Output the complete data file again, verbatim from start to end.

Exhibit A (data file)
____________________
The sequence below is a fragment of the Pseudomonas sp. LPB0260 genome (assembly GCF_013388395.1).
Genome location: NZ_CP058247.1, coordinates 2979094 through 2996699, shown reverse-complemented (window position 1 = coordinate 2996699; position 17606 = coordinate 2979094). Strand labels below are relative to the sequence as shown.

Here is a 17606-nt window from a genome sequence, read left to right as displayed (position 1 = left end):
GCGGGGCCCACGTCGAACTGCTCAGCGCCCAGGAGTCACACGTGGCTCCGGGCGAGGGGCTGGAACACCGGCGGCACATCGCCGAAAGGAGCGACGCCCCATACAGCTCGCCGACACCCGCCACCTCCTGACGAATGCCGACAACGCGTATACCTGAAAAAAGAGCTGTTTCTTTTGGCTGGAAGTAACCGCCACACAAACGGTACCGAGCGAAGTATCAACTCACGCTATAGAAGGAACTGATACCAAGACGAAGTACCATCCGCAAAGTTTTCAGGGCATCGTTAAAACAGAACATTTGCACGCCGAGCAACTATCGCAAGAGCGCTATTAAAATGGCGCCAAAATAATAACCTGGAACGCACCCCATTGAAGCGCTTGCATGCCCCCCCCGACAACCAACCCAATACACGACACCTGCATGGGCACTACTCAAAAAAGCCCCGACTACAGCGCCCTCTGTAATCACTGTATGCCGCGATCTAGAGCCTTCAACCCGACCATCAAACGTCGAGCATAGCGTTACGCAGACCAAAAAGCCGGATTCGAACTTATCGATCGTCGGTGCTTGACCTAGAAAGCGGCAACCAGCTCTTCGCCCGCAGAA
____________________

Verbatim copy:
The sequence below is a fragment of the Pseudomonas sp. LPB0260 genome (assembly GCF_013388395.1).
Genome location: NZ_CP058247.1, coordinates 2979094 through 2996699, shown reverse-complemented (window position 1 = coordinate 2996699; position 17606 = coordinate 2979094). Strand labels below are relative to the sequence as shown.

Here is a 17606-nt window from a genome sequence, read left to right as displayed (position 1 = left end):
GCGGGGCCCACGTCGAACTGCTCAGCGCCCAGGAGTCACACGTGGCTCCGGGCGAGGGGCTGGAACACCGGCGGCACATCGCCGAAAGGAGCGACGCCCCATACAGCTCGCCGACACCCGCCACCTCCTGACGAATGCCGACAACGCGTATACCTGAAAAAAGAGCTGTTTCTTTTGGCTGGAAGTAACCGCCACACAAACGGTACCGAGCGAAGTATCAACTCACGCTATAGAAGGAACTGATACCAAGACGAAGTACCATCCGCAAAGTTTTCAGGGCATCGTTAAAACAGAACATTTGCACGCCGAGCAACTATCGCAAGAGCGCTATTAAAATGGCGCCAAAATAATAACCTGGAACGCACCCCATTGAAGCGCTTGCATGCCCCCCCCGACAACCAACCCAATACACGACACCTGCATGGGCACTACTCAAAAAAGCCCCGACTACAGCGCCCTCTGTAATCACTGTATGCCGCGATCTAGAGCCTTCAACCCGACCATCAAACGTCGAGCATAGCGTTACGCAGACCAAAAAGCCGGATTCGAACTTATCGATCGTCGGTGCTTGACCTAGAAAGCGGCAACCAGCTCTTCGCCCGCAGAA